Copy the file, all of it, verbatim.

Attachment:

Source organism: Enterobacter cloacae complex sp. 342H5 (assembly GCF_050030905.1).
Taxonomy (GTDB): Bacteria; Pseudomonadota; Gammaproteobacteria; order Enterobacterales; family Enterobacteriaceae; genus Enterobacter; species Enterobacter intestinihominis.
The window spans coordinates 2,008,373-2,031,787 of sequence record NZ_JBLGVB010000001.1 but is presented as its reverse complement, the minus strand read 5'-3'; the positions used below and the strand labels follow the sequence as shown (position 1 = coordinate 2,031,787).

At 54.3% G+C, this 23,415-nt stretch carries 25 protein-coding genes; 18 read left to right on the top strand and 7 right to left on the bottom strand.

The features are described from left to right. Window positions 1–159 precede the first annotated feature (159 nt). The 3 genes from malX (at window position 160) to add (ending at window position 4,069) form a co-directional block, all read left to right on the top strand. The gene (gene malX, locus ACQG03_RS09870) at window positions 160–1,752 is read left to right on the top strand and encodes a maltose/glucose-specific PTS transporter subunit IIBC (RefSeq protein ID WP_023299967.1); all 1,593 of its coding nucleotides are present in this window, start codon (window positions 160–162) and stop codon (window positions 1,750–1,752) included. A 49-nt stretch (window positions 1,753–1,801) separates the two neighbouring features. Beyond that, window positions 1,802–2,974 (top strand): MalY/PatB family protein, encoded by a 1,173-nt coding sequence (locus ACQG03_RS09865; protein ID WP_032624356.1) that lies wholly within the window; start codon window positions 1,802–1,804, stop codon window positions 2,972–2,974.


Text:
Source organism: Enterobacter cloacae complex sp. 342H5 (assembly GCF_050030905.1).
Taxonomy (GTDB): Bacteria; Pseudomonadota; Gammaproteobacteria; order Enterobacterales; family Enterobacteriaceae; genus Enterobacter; species Enterobacter intestinihominis.
The window spans coordinates 2,008,373-2,031,787 of sequence record NZ_JBLGVB010000001.1 but is presented as its reverse complement, the minus strand read 5'-3'; the positions used below and the strand labels follow the sequence as shown (position 1 = coordinate 2,031,787).

At 54.3% G+C, this 23,415-nt stretch carries 25 protein-coding genes; 18 read left to right on the top strand and 7 right to left on the bottom strand.

The features are described from left to right. Window positions 1–159 precede the first annotated feature (159 nt). The 3 genes from malX (at window position 160) to add (ending at window position 4,069) form a co-directional block, all read left to right on the top strand. The gene (gene malX, locus ACQG03_RS09870) at window positions 160–1,752 is read left to right on the top strand and encodes a maltose/glucose-specific PTS transporter subunit IIBC (RefSeq protein ID WP_023299967.1); all 1,593 of its coding nucleotides are present in this window, start codon (window positions 160–162) and stop codon (window positions 1,750–1,752) included. A 49-nt stretch (window positions 1,753–1,801) separates the two neighbouring features. Beyond that, window positions 1,802–2,974 (top strand): MalY/PatB family protein, encoded by a 1,173-nt coding sequence (locus ACQG03_RS09865; protein ID WP_032624356.1) that lies wholly within the window; start codon window positions 1,802–1,804, stop codon window positions 2,972–2,974.